Space Exploration Technologies Corporation, or SpaceX for short, is a private corporation based in Hawthorne, California, United States. They have catapulted to the forefront of the privatization of spaceflight in recent years with their Falcon rocket series, and the Dragon spacecraft. SpaceX's main goal is the perfection of launch vehicles and spacecraft necessary to accomplish not only a manned landing of Mars, but its colonization.
Founded in 2002 by Elon Musk, one of the founders of PayPal and Tesla Motors, it committed itself to creating its own equipment in-house. Their earliest rocket, the Falcon 1, went through a long series of trial-and-error in a series of launch attempts from Kwajalein Atoll in the Marshall Islands, until it finally successfully orbited a satellite on September 28, 2008. It completed its first launch for an outside entity on July 14, 2009, with the launch of RazakSAT, an imaging satellite, for Malaysia.
From there, they moved up to the Falcon 9 rocket, a rocket intended to compete with the workhorses used by NASA: the Lockheed Martin Atlas V and Boeing Delta IV. The first stage of the rocket uses nine Merlin 1 engines (currently Merlin 1D, specifically), and is capable of compensating if one engine fails. This is something only two other launchers have ever been able to do: the Saturn V, and the Space Shuttle. This was demonstrated on a launch in October 2012, when one of the first stage engines exploded. Its Dragon capsule made it to orbit, but NASA refused to allow SpaceX to try to orbit the secondary payloads on the rocket.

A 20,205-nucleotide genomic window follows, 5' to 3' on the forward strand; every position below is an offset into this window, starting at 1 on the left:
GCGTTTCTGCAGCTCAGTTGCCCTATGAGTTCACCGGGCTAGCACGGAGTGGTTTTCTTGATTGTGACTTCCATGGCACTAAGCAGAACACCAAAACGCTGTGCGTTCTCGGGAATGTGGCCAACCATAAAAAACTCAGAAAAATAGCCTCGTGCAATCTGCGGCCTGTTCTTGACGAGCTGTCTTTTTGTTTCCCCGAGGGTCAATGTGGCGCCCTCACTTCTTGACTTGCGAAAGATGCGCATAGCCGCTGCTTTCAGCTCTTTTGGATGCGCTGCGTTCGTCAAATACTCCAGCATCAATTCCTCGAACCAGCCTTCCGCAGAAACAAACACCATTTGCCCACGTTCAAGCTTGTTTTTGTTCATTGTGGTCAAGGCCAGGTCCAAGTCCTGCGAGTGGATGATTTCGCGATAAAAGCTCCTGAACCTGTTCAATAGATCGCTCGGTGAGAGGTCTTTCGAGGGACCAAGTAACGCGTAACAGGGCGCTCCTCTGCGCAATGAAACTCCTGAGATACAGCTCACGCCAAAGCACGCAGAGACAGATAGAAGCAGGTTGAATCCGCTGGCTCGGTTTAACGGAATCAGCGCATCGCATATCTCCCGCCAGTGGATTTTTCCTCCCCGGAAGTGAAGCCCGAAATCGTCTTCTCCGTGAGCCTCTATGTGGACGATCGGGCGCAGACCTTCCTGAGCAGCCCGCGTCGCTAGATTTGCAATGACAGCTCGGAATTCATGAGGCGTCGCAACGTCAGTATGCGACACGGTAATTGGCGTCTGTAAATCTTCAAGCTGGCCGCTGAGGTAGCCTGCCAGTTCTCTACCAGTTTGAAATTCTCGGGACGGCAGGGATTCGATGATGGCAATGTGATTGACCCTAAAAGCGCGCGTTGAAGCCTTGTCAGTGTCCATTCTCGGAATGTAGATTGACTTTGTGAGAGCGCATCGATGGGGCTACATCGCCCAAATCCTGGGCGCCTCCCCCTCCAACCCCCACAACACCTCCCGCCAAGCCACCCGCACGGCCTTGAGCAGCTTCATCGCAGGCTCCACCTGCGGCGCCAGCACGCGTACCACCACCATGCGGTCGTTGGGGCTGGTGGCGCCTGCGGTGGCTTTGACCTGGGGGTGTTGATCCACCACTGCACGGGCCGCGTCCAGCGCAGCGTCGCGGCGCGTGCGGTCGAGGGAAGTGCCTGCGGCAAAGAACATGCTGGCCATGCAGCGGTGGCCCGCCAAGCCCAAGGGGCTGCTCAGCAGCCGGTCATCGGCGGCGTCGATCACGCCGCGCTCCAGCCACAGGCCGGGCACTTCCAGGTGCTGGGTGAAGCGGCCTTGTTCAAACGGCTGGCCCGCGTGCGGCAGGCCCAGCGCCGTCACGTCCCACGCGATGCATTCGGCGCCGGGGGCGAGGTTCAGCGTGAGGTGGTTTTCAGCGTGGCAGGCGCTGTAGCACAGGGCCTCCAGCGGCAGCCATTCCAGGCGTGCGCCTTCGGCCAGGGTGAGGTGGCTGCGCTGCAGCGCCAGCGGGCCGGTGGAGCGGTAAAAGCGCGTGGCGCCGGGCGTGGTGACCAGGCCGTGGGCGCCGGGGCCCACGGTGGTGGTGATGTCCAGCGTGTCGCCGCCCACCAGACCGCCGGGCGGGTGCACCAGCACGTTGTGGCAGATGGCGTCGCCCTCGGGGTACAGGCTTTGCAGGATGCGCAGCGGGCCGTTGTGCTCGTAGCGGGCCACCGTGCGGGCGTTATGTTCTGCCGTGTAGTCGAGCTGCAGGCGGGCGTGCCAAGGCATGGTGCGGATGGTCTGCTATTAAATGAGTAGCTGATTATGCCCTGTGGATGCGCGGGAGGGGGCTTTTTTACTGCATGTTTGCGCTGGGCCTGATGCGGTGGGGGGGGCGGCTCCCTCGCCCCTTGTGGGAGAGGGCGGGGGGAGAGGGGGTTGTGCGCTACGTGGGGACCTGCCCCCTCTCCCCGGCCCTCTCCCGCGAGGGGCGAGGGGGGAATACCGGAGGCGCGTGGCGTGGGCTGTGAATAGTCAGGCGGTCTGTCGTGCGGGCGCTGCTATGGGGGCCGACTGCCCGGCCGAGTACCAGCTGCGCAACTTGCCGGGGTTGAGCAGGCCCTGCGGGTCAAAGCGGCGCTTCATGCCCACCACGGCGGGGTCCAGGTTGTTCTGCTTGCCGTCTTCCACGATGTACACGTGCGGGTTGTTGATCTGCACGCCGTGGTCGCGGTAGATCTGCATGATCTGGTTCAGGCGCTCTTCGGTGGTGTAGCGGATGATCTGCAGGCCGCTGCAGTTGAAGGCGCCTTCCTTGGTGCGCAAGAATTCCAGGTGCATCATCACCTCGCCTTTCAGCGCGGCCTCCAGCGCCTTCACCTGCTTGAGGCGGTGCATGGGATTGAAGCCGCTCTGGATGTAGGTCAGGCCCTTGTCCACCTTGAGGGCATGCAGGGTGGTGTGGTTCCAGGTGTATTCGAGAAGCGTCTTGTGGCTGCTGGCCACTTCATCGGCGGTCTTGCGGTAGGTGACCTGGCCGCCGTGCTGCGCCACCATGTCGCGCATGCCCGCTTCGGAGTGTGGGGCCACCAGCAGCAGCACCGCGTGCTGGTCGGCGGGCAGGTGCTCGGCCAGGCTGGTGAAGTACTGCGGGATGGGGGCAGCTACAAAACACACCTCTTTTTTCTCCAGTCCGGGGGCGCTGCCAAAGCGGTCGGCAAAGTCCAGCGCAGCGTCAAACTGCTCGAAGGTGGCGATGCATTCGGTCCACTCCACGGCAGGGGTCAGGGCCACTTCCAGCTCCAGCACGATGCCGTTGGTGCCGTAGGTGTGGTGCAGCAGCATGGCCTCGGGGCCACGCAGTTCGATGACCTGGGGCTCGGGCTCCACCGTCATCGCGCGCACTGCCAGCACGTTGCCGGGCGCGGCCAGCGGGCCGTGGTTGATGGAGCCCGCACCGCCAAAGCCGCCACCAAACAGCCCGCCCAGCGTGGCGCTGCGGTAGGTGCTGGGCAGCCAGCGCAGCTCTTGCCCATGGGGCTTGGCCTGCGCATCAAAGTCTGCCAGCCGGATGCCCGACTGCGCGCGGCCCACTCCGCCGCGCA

The primary purpose of Falcon 9 is the Dragon spacecraft. First launched in December 2010, it is capable of delivering over 7,000 pounds of cargo to the International Space Station. More importantly, with the end of the Space Shuttle program and the limited capacity of the Soyuz spacecraft, it is now the only spacecraft capable of returning bulk cargo to Earth from the ISS. The capsule typically returns by splashing down in the Pacific off the coast of Baja California, Mexico.
The Falcon 9 is also now being used to lift satellites for commercial customers. The first such launch occurred on December 3, 2013, when it lifted a communications satellite for an European customer. The launch vehicle has had over 50 flights since its debut, with flight 19 as its first loss in June, 2015 when it exploded minutes after launch due to an unexpected over-pressurization of the second stage. Another "anomaly" occurred on September 1, 2016 when the rocket spontaneously blew up eight minutes prior to an engine test, destroying the payload and inflicting significant damage to the launch pad. The cause of this second failure was a buckled liner in several of the helium tanks, creating pockets that allowed liquid and/or solid oxygen to accumulate underneath the lining, which was ignited by friction. Following the explosion, SpaceX has switched to performing engine tests only without attached payloads.